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Josh Duggar Facing Lawsuit for Molestation – My Thoughts

I saw the news story that one of Josh Duggar’s five molestation victims (the non-family member) is preparing to file a civil lawsuit against him. The first thought that crossed my mind when I read this was: “Good!”

On one hand, I’m annoyed that the statute of limitations has run out on the criminal case in this situation; however, the silver lining of that is that no one can invoke their Fifth Amendment right against self-incrimination when asked questions about what happened. I am curious to see who all will be named in the lawsuit, if it will be just Josh, or if claims will be brought against his parents, church leaders, and the police as well.

Everyone Knows Someone Who Has Been Sexually Assaulted (From the One in Three Exhibit by Stacey Champion)

Everyone Knows Someone Who Has Been Sexually Assaulted (From the One in Three Exhibit by Stacey Champion)

One of the things that is annoying about being a sexual assault survivor and an advocate for victim’s rights, is the fact that there are statutes of limitations in many states that forbid victims from filing criminal charges or civil lawsuits against their perpetrators if they wait too long. In my situation, my statute of limitations to bring criminal charges ran out the day I turned 26. My abuser will never face criminal charges for what he did to me. There is a good chance that my statute of limitations has also run for civil charges, depending on how you look at the situation.

Even when the criminal statute of limitations has run out (in states that impose such limits – though I disagree with this too), perpetrators should still be held responsible for the physical and emotional damage they cause. If I ever become a political activist, I would want to dedicate my energy to changing the law so that sexual abuse and assault victims can always file civil suits against their perpetrators. If the victim can prove to a court of law that the perpetrator is responsible for harming the victim, then that person should be responsible for paying the victim financial damages that will offset the cost of their medical bills, therapy, medication, and pain they may endure for the rest of their lives.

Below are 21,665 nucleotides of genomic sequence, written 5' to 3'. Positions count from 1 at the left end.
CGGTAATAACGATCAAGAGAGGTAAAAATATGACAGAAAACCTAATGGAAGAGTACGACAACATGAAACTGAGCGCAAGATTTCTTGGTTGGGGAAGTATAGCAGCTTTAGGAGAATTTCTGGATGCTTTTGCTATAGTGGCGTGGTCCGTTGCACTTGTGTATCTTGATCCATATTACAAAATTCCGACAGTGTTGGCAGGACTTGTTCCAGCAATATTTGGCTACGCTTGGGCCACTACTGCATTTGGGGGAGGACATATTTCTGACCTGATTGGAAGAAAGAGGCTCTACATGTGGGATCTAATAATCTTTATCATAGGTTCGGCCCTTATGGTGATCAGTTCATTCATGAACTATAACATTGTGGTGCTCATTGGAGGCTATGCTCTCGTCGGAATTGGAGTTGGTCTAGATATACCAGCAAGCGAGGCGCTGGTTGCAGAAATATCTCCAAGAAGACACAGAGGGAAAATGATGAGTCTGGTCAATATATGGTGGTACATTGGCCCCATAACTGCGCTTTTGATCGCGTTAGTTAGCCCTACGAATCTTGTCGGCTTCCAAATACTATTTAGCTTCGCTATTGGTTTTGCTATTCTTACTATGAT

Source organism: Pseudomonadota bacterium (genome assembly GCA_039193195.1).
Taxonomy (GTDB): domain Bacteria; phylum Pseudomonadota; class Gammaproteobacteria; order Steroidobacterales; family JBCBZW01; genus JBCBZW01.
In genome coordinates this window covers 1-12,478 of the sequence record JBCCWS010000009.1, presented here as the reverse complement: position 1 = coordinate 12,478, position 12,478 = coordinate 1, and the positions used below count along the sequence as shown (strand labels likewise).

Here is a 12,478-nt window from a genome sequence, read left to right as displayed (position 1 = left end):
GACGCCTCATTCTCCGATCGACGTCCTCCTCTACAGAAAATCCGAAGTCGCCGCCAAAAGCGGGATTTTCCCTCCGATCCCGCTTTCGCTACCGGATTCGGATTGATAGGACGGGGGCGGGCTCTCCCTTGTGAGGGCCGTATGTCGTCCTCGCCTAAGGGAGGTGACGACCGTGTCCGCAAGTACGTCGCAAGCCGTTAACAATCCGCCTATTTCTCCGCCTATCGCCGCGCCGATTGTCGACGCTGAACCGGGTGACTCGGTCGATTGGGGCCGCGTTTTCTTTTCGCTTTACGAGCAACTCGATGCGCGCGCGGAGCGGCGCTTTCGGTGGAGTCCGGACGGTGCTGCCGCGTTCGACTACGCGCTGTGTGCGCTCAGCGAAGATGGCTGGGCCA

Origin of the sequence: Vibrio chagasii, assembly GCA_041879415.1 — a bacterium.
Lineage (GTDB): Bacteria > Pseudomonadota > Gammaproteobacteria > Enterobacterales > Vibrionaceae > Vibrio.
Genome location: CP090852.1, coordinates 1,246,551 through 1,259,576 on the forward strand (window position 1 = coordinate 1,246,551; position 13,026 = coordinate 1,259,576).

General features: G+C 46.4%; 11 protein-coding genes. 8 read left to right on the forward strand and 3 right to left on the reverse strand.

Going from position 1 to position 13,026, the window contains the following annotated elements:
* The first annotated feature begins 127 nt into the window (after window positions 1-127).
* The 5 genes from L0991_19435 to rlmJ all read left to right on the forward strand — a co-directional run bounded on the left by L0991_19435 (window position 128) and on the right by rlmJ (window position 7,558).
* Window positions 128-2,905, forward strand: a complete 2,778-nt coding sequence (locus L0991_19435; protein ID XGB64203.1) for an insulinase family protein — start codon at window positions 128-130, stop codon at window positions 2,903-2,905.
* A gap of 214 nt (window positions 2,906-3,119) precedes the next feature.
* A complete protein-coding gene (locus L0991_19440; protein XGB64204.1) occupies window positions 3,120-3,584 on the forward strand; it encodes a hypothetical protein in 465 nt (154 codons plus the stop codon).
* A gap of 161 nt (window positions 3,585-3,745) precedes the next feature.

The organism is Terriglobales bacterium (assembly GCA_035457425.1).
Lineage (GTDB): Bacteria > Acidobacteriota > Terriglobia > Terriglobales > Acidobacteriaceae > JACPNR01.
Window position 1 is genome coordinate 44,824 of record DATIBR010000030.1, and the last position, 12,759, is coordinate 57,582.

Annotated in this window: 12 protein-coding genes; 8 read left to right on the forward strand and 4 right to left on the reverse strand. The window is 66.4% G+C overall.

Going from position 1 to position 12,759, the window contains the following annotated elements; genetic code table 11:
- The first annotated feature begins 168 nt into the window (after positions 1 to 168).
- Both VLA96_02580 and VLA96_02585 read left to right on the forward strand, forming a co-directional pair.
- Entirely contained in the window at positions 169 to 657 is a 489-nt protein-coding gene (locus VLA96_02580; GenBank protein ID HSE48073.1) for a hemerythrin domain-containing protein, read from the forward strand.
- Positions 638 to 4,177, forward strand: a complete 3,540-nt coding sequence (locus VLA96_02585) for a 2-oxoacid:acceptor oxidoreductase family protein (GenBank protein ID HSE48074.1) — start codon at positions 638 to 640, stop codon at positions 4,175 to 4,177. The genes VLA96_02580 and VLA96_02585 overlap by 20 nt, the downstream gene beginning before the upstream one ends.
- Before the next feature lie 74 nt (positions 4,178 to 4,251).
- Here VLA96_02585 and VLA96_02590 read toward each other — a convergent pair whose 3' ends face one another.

The applicable Arkansas law gives victims a three-year window in which to file a civil lawsuit for childhood sexual abuse. This may mean that only one of Josh’s victims will ever have the chance to pursue damages for the harm he caused. If his other victims (his sisters) decide they want to file a lawsuit later, they may not be able to, and that is a tragedy.

Statute of limitations have their place – we don’t want someone waiting ten years after a fender bender to request money for their physical injuries because by then it could be too hard to determine what caused the victim’s injuries. However, that is not necessarily the case in sexual assault cases. Yes, the person bringing the case will still have the burden of proving that the perpetrator is responsible for causing their injuries, which may be more difficult to do the longer the person waits to file a lawsuit; however, the passage of time shouldn’t be a knocks to bar that attempt to get justice.

I hope Josh Duggar’s victim files a civil lawsuit against him and everyone else who contributed to her injuries. I’m curious to hear what will come out in public testimony if this case goes to court.

If you have been the victim of sexual abuse or assault, please know that you are not alone. If you need help, there are amazing organizations out there like RAINN and 1in6.

Thoughts on the Duggar Girls’ Interview about being Molested by their Brother

empty..  by mirasview from Flickr (Creative Commons License)

empty.. by mirasview from Flickr (Creative Commons License)

I watched the interview that Jessa Seewald and Jill Dillard did on Fox News about the recent media attention around the fact that Josh Duggar molested five girls when he was a teenager. Four of his victims are his sisters, including Jessa and Jill. I’m going to make no comments or judgments about anything these young women said during their interview. They are entitled to their experiences and I respect whatever thoughts and feelings they have.

The only place I disagree is with Jessa’s statement that she dislikes that people are calling Josh a pedophile and child molester. She may use whatever term she wants, but I will continue to all him a child molester because the label fits the behavior. But I won’t call him a pedophile at this time since pedophilia requires a sexual attraction to children, and he hasn’t disclosed having these feelings.

One thing I noted about this interview was that only two of Josh’s sister-victims decided to be interview, the married ones. It made me wonder if the other two decided not to participate because they were afraid it would hurt their chances of finding a partner and getting married in the future. I hope that is not the case. I hope they don’t feel any shame or guilt because this story has become widespread.